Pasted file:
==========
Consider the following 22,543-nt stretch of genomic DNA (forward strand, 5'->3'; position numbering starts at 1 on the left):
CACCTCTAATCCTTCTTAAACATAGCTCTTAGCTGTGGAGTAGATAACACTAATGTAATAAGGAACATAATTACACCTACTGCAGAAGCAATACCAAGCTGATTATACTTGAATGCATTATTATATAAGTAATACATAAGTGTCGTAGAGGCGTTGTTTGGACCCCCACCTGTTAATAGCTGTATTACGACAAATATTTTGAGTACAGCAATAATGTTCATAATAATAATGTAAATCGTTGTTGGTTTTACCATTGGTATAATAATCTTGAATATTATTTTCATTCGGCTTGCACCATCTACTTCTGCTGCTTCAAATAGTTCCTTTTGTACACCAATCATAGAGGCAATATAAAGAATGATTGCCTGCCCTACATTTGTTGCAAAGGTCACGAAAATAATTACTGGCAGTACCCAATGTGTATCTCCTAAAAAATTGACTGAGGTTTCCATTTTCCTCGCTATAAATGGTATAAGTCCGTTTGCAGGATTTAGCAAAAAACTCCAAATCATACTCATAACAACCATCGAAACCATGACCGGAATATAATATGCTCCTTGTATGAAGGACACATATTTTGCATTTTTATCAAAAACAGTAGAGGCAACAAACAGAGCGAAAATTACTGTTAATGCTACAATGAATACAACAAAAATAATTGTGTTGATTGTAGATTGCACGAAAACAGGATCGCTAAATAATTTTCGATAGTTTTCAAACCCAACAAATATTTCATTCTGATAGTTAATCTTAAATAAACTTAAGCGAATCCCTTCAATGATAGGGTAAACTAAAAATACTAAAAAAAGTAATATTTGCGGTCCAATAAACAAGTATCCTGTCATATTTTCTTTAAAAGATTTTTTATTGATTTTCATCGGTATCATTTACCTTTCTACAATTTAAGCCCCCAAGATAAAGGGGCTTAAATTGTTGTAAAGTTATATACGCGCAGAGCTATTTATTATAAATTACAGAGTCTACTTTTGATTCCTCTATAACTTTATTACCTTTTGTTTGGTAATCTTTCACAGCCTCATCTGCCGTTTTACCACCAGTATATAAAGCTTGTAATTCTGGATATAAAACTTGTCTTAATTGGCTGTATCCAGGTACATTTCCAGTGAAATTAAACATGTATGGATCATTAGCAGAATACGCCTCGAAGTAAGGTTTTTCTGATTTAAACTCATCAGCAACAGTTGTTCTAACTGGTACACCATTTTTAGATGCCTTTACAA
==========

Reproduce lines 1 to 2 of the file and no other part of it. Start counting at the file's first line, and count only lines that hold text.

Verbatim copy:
Consider the following 22,543-nt stretch of genomic DNA (forward strand, 5'->3'; position numbering starts at 1 on the left):
CACCTCTAATCCTTCTTAAACATAGCTCTTAGCTGTGGAGTAGATAACACTAATGTAATAAGGAACATAATTACACCTACTGCAGAAGCAATACCAAGCTGATTATACTTGAATGCATTATTATATAAGTAATACATAAGTGTCGTAGAGGCGTTGTTTGGACCCCCACCTGTTAATAGCTGTATTACGACAAATATTTTGAGTACAGCAATAATGTTCATAATAATAATGTAAATCGTTGTTGGTTTTACCATTGGTATAATAATCTTGAATATTATTTTCATTCGGCTTGCACCATCTACTTCTGCTGCTTCAAATAGTTCCTTTTGTACACCAATCATAGAGGCAATATAAAGAATGATTGCCTGCCCTACATTTGTTGCAAAGGTCACGAAAATAATTACTGGCAGTACCCAATGTGTATCTCCTAAAAAATTGACTGAGGTTTCCATTTTCCTCGCTATAAATGGTATAAGTCCGTTTGCAGGATTTAGCAAAAAACTCCAAATCATACTCATAACAACCATCGAAACCATGACCGGAATATAATATGCTCCTTGTATGAAGGACACATATTTTGCATTTTTATCAAAAACAGTAGAGGCAACAAACAGAGCGAAAATTACTGTTAATGCTACAATGAATACAACAAAAATAATTGTGTTGATTGTAGATTGCACGAAAACAGGATCGCTAAATAATTTTCGATAGTTTTCAAACCCAACAAATATTTCATTCTGATAGTTAATCTTAAATAAACTTAAGCGAATCCCTTCAATGATAGGGTAAACTAAAAATACTAAAAAAAGTAATATTTGCGGTCCAATAAACAAGTATCCTGTCATATTTTCTTTAAAAGATTTTTTATTGATTTTCATCGGTATCATTTACCTTTCTACAATTTAAGCCCCCAAGATAAAGGGGCTTAAATTGTTGTAAAGTTATATACGCGCAGAGCTATTTATTATAAATTACAGAGTCTACTTTTGATTCCTCTATAACTTTATTACCTTTTGTTTGGTAATCTTTCACAGCCTCATCTGCCGTTTTACCACCAGTATATAAAGCTTGTAATTCTGGATATAAAACTTGTCTTAATTGGCTGTATCCAGGTACATTTCCAGTGAAATTAAACATGTATGGATCATTAGCAGAATACGCCTCGAAGTAAGGTTTTTCTGATTTAAACTCATCAGCAACAGTTGTTCTAACTGGTACACCATTTTTAGATGCCTTTACAA